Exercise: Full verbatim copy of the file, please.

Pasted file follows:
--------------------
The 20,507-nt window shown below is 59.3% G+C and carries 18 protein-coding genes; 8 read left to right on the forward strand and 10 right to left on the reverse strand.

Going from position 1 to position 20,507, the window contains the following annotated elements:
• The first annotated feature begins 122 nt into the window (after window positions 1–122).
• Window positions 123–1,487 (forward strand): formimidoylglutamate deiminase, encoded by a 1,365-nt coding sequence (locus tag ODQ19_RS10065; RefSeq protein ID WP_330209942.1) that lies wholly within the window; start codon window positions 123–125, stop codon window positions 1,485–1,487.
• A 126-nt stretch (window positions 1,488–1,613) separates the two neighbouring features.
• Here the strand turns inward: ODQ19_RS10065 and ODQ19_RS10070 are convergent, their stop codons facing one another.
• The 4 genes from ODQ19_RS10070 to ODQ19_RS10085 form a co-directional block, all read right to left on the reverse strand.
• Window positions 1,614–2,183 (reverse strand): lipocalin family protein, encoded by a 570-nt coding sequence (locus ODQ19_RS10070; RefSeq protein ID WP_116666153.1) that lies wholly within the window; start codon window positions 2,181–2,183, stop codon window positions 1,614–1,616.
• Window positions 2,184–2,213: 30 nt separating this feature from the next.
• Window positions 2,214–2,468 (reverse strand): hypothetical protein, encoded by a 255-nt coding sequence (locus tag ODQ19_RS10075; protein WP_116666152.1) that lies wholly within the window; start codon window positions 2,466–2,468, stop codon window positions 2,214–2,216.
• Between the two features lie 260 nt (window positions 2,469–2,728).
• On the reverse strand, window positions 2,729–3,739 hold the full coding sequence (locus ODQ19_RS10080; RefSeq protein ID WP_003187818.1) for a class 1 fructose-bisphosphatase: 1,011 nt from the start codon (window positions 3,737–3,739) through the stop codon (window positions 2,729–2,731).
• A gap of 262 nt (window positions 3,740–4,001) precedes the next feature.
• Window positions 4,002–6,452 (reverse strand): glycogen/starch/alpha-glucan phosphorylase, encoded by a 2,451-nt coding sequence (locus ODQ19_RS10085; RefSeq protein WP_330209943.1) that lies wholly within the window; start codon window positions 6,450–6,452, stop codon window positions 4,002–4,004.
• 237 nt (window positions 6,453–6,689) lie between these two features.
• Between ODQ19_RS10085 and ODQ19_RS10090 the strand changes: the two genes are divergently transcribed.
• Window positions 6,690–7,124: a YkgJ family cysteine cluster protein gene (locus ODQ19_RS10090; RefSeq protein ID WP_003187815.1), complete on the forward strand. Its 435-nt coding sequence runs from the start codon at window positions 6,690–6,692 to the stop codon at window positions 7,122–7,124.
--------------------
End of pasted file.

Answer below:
The 20,507-nt window shown below is 59.3% G+C and carries 18 protein-coding genes; 8 read left to right on the forward strand and 10 right to left on the reverse strand.

Going from position 1 to position 20,507, the window contains the following annotated elements:
• The first annotated feature begins 122 nt into the window (after window positions 1–122).
• Window positions 123–1,487 (forward strand): formimidoylglutamate deiminase, encoded by a 1,365-nt coding sequence (locus tag ODQ19_RS10065; RefSeq protein ID WP_330209942.1) that lies wholly within the window; start codon window positions 123–125, stop codon window positions 1,485–1,487.
• A 126-nt stretch (window positions 1,488–1,613) separates the two neighbouring features.
• Here the strand turns inward: ODQ19_RS10065 and ODQ19_RS10070 are convergent, their stop codons facing one another.
• The 4 genes from ODQ19_RS10070 to ODQ19_RS10085 form a co-directional block, all read right to left on the reverse strand.
• Window positions 1,614–2,183 (reverse strand): lipocalin family protein, encoded by a 570-nt coding sequence (locus ODQ19_RS10070; RefSeq protein ID WP_116666153.1) that lies wholly within the window; start codon window positions 2,181–2,183, stop codon window positions 1,614–1,616.
• Window positions 2,184–2,213: 30 nt separating this feature from the next.
• Window positions 2,214–2,468 (reverse strand): hypothetical protein, encoded by a 255-nt coding sequence (locus tag ODQ19_RS10075; protein WP_116666152.1) that lies wholly within the window; start codon window positions 2,466–2,468, stop codon window positions 2,214–2,216.
• Between the two features lie 260 nt (window positions 2,469–2,728).
• On the reverse strand, window positions 2,729–3,739 hold the full coding sequence (locus ODQ19_RS10080; RefSeq protein ID WP_003187818.1) for a class 1 fructose-bisphosphatase: 1,011 nt from the start codon (window positions 3,737–3,739) through the stop codon (window positions 2,729–2,731).
• A gap of 262 nt (window positions 3,740–4,001) precedes the next feature.
• Window positions 4,002–6,452 (reverse strand): glycogen/starch/alpha-glucan phosphorylase, encoded by a 2,451-nt coding sequence (locus ODQ19_RS10085; RefSeq protein WP_330209943.1) that lies wholly within the window; start codon window positions 6,450–6,452, stop codon window positions 4,002–4,004.
• 237 nt (window positions 6,453–6,689) lie between these two features.
• Between ODQ19_RS10085 and ODQ19_RS10090 the strand changes: the two genes are divergently transcribed.
• Window positions 6,690–7,124: a YkgJ family cysteine cluster protein gene (locus ODQ19_RS10090; RefSeq protein ID WP_003187815.1), complete on the forward strand. Its 435-nt coding sequence runs from the start codon at window positions 6,690–6,692 to the stop codon at window positions 7,122–7,124.